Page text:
Thursday, December 4, 2014
THE FORBIDDEN CITY: a look in two picture books
ABOUT THE BOOK
Rabbit is eating breakfast with his friends Baby Squirrel, Young Porcupine, and Little Brother Panda when an unexpected visitor arrives. He is a master builder, searching for inspiration to design a great palace for the Emperor of China. Together, Uncle Builder and the little animals explore how nature supplies us with the wonders that enrich our lives.
Created by internationally renowned children's book artists Brian Tse and Alice Mak, this book teaches children about Chinese architecture, how nature's influence can be seen around us, and how people and animals can live together in harmony. The illustrations capture both the majesty of the natural world and the Forbidden City and are enhanced by interactive components for readers, including a gatefold spread and lift-flaps.
A very pleasing and informative book, This is the Greatest Place looks at the building of the Forbidden City and how the natural world inspired the builder. The story is told through the eyes of a bunny rabbit and his friends who meet the builder in the forest. There are flaps and an extended illustration that help highlight this most remarkable of cities. Under the flaps are actual photographs from the city that show the things the book talks about. The illustrations are cute and the pictures of the buildings are fascinating. At the end of the book is more information about the building and some of its many features, including a map. A great introduction to one of the world's greatest cultural treasures.
ABOUT THE BOOK
Serving as the seat of imperial power for six centuries, the Forbidden City is one of China's most famous and enigmatic landmarks. Accompanied by a mischievous cat, readers will tour this colossal architectural structure, discovering the secrets hidden inside the palace walls. They will encounter the people who have walked through its halls and gardens, including emperors, empresses, and rebel leaders, and hear exciting tales about the power struggles and intrigues of everyday life.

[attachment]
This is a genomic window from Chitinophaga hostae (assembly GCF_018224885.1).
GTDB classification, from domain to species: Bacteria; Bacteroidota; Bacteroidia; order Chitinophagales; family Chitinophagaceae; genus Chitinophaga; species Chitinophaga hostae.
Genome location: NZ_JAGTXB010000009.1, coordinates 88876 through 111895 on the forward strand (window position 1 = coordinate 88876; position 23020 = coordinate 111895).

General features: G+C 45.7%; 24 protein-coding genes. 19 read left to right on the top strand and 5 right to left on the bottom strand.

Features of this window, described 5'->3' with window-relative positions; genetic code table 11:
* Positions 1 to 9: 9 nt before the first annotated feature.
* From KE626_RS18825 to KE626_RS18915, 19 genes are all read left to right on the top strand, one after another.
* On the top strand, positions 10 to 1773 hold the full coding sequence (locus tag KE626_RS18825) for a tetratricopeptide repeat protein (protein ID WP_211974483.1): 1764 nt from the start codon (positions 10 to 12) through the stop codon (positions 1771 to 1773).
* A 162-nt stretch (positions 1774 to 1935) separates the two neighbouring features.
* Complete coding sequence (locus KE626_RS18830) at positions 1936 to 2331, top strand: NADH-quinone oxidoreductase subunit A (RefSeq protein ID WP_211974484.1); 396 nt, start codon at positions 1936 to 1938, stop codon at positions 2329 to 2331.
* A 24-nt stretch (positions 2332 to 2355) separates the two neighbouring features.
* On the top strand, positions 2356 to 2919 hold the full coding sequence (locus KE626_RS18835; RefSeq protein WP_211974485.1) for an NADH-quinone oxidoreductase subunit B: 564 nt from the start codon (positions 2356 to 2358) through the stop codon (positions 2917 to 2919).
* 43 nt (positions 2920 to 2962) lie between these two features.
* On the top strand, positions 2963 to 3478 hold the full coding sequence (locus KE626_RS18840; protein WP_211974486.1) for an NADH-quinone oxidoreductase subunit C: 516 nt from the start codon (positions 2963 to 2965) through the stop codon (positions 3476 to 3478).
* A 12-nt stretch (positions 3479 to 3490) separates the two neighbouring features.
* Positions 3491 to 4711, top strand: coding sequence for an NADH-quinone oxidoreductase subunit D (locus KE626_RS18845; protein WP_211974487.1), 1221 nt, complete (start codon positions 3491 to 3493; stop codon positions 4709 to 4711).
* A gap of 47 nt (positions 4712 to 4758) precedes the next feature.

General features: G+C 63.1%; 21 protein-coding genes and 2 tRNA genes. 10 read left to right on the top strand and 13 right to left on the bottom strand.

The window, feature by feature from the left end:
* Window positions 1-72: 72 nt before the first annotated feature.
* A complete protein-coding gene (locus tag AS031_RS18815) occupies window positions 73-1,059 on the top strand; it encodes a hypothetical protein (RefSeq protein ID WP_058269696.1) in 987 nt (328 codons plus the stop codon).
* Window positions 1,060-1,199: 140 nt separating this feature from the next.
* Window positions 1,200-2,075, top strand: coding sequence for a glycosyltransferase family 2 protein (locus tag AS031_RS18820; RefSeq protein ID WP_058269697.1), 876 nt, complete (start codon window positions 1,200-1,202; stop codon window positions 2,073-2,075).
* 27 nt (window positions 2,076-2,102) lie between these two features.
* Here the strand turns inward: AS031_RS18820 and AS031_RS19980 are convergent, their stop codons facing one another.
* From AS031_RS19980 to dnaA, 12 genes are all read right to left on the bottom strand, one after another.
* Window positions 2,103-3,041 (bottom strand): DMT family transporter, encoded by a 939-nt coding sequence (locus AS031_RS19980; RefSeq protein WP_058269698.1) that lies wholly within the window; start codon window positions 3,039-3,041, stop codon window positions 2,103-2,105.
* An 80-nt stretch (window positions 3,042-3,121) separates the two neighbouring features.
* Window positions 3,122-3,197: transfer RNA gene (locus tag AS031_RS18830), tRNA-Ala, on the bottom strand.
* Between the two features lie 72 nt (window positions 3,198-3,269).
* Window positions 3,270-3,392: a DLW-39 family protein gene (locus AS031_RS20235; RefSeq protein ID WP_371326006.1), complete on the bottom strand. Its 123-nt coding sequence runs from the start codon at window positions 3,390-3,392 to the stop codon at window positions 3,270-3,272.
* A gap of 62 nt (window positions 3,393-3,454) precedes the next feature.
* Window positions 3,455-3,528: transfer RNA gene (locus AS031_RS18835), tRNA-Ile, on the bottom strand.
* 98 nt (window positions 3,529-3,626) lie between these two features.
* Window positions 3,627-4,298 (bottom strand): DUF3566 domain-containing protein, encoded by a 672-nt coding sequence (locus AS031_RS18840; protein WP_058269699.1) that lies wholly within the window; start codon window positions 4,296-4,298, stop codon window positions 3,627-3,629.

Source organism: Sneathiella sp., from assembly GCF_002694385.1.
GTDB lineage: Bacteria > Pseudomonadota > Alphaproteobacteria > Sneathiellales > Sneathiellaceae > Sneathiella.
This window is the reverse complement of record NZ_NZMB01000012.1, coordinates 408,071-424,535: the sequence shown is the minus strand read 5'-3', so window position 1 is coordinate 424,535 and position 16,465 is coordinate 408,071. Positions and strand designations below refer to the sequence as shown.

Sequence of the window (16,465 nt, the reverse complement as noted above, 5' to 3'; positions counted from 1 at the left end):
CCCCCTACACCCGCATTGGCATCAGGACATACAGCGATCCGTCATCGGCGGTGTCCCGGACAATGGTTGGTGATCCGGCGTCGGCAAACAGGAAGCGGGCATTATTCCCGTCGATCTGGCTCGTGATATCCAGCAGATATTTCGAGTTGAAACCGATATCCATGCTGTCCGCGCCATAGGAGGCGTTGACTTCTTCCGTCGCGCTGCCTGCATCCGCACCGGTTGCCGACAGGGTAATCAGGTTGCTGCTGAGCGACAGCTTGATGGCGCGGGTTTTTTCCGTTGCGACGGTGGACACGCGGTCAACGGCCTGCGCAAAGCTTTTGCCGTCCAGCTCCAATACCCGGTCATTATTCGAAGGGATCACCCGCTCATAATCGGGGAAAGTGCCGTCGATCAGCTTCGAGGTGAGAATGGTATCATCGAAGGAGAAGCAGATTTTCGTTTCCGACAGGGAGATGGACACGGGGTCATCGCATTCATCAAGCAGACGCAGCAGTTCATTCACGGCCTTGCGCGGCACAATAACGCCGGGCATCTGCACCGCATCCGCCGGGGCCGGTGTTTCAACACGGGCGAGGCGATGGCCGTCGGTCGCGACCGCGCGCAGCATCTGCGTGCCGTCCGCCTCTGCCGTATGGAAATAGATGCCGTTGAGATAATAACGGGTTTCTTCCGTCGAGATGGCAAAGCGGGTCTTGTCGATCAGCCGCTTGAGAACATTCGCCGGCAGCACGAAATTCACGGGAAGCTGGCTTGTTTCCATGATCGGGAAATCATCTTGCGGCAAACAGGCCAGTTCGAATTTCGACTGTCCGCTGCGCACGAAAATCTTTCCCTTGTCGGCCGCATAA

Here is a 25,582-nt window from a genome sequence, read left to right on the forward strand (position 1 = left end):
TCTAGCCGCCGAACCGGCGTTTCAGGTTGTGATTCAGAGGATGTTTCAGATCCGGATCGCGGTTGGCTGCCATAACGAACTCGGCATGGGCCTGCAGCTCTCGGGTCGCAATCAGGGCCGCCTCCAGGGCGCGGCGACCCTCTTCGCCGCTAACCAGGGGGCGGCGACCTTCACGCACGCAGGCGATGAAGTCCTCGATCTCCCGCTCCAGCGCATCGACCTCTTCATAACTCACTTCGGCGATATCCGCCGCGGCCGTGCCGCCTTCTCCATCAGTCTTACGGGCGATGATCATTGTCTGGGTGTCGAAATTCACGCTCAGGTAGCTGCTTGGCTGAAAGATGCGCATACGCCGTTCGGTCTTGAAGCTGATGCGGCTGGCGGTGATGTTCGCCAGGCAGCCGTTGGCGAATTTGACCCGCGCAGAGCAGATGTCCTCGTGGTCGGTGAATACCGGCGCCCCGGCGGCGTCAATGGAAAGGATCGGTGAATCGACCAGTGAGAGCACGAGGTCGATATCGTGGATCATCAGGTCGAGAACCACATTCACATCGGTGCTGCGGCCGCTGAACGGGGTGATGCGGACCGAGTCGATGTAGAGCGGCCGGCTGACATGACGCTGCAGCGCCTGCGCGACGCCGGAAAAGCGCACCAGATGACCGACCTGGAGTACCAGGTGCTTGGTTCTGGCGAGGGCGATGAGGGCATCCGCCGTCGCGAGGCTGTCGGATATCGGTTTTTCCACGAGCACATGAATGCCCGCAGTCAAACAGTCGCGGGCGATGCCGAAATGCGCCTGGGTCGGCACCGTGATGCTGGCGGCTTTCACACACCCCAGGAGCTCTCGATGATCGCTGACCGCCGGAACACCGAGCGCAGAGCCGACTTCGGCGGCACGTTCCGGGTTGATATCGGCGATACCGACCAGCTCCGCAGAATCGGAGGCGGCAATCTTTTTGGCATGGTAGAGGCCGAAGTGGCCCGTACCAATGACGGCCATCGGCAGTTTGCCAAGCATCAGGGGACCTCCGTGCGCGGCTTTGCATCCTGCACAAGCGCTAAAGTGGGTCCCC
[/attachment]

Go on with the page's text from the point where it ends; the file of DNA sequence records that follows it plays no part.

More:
This large format book conveys the grandeur of the Forbidden City through highly detailed line drawings of its buildings, gardens, and courtyards with numerous fold-out spreads. Each page is populated by a large variety of characters and peppered with entertaining anecdotes. Every book includes a plastic magnifying glass for looking at the drawings more closely.
The amount of detail in this book is absolutely mind-boggling. I can only imagine how long it must have taken to create the pictures. The inclusion of a small magnifying glass was much appreciated as it helped me look at some of the tiny details. This is the sort of book that you could spend hours looking at and still not have found all the information. The text is rather heavy so the book works better for older students, plus the extended pages are awkward for little hands. The information I found fascinating since my knowledge of the Forbidden City and the Ming and Qing dynasties is rather limited. While the book focuses on the city itself, the reader also catches a glimpse into the lives of the Emperors who lived there and how their lives impacted the whole country. The book definitely made me want to go visit the city (now a museum) to see all the amazing sights for myself. A great resource for teachers and parents and a fantastic glimpse at an unusual place full of history and art.